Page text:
Clinically:

In close collaboration with the former host institution, advanced clinical evaluations of pregnancies affected by foetal CDH in the setting of a specialised outpatient clinic at the unit for maternal-foetal medicine at the Department of Obstetrics and Gynaecology that meanwhile acts as national referral centre with direct link to the foetal surgery centre in Leuven for transfer of patients and data. Affected patients were evaluated according to their prognosis and treatment options, as well as data gathering and management. All necessary data, amongst others foetal organ scans by two-dimensional (2D) and three-dimensional (3D) ultrasound or foetal magnetic resonance imaging (MRI) were assessed. If eligible, patients were offered to participate in one of the two ongoing European trials on FETO in severe and moderate cases of CDH (total trial available at http://www.totaltrial.eu online).

In collaboration with the former host several scientific contributions were published:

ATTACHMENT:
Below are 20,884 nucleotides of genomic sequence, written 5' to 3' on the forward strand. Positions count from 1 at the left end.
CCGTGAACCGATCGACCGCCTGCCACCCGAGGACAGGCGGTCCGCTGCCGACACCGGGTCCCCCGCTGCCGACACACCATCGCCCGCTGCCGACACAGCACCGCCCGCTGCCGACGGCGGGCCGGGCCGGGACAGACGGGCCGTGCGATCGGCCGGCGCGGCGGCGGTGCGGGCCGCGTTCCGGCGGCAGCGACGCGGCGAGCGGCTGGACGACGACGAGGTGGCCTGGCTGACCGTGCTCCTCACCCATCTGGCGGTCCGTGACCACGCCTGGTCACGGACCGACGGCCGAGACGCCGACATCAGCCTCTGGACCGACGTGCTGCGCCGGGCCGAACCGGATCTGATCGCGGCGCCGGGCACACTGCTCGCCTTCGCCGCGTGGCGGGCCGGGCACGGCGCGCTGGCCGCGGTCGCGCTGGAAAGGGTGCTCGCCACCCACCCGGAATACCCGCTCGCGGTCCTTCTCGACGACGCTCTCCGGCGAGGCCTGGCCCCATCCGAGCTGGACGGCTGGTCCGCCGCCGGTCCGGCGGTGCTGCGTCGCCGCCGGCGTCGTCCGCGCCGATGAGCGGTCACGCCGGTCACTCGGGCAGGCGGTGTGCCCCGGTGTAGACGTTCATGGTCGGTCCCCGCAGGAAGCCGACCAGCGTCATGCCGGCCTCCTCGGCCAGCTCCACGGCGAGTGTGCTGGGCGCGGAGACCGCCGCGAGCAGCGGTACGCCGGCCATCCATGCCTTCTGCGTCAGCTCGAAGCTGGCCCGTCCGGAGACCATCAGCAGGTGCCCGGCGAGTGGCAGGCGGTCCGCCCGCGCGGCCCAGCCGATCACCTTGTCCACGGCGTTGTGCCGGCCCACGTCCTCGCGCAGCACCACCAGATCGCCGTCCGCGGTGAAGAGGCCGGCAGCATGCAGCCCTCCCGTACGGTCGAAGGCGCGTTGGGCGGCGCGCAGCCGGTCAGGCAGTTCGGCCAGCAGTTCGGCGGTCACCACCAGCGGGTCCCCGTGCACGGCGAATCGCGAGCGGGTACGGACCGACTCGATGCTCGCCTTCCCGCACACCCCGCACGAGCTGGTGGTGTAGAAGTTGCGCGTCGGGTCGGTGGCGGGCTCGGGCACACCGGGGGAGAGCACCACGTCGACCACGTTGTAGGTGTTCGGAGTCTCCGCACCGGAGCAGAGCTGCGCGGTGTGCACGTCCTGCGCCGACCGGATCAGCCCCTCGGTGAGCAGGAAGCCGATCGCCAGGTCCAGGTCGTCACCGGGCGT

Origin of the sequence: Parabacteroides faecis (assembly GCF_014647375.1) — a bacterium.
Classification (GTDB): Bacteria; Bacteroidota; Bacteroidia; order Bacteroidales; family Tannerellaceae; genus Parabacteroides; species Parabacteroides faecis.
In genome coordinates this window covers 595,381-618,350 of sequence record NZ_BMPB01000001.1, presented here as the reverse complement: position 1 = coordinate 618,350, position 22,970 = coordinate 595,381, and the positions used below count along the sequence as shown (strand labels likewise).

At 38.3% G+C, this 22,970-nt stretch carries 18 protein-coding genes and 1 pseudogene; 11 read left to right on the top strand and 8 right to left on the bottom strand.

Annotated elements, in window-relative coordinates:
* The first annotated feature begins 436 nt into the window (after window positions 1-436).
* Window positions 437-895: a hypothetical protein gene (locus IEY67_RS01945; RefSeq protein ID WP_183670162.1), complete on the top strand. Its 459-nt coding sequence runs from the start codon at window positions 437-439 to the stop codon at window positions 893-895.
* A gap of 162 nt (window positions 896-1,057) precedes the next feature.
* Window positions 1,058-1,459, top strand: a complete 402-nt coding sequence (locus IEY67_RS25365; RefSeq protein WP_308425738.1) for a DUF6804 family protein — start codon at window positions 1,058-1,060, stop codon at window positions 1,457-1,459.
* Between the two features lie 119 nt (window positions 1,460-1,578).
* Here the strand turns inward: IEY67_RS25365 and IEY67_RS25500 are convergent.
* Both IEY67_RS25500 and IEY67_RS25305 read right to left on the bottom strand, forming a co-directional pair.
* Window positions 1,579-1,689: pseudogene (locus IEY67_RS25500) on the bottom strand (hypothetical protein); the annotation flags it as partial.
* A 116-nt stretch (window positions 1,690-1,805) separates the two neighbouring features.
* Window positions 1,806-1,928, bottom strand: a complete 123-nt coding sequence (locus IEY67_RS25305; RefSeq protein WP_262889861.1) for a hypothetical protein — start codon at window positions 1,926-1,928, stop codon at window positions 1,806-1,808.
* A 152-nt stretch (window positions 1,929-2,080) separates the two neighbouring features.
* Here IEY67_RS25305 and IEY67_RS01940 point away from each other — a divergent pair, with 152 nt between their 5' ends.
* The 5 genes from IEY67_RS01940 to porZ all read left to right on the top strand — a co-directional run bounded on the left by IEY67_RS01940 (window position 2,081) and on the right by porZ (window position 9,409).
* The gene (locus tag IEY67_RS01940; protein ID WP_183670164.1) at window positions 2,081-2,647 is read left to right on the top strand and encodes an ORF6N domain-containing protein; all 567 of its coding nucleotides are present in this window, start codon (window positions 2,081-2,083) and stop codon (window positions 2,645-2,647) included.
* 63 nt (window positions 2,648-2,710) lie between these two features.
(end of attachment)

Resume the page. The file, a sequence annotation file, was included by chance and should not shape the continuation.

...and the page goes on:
1. Mayer S., Klaritsch P., Petersen S., Done E., Sandaite I., Till H., Claus F., Deprest J. A. 'The correlation between lung volume and liver herniation measurements by fetal MRI in isolated congenital diaphragmatic hernia: a systematic review and meta-analysis of observational studies'. Prenat Diagn 2011; 31(11):1086-96.
2. Beck V., Davey M. G., Mayer S., Froyen G., Deckx S., Klaritsch P., Roubliova X. I., Petersen S. G., Deprest J. A. 'A longer tracheal occlusion period results in increased lung growth in the nitrofen rat model'. Prenat Diagn 2012; 32(1):39-44.

Additionally, we successfully spread that knowledge within the professional community of the country by organising events and information material:

1. Klaritsch, P. 'Prenatal diagnosis' of CDH. ISPO 2012 Scientific Meeting; 3 and 4 March 2012; Graz, Austria, 2012.
2. Klaritsch, P. Fetale Trachealokklusion. Jahrestagung der Österreichischen Gesellschaft für Gynäkologie und Geburtshilfe (OEGGG); 6 to 9 June 2012; Graz, Austria, 2012.
3. Klaritsch, P. 'Ultrasound diagnosis of congenital diaphragmatic hernia', 13th Congress of the World Federation for Ultrasound in Medicine and Biology; 26 to 29 August 2011; Vienna, Austria.
4. Santner, A.; Häusler, M.; Csapo, B.; Lang, U.; Höllwarth, M.; Klaritsch, P. 'Incidence and outcome of congenital diaphragmatic hernia in Styria', 13th Congress of the World Federation for Ultrasound in Medicine and Biology ; 26 to 29 August 2011; Vienna, Austria.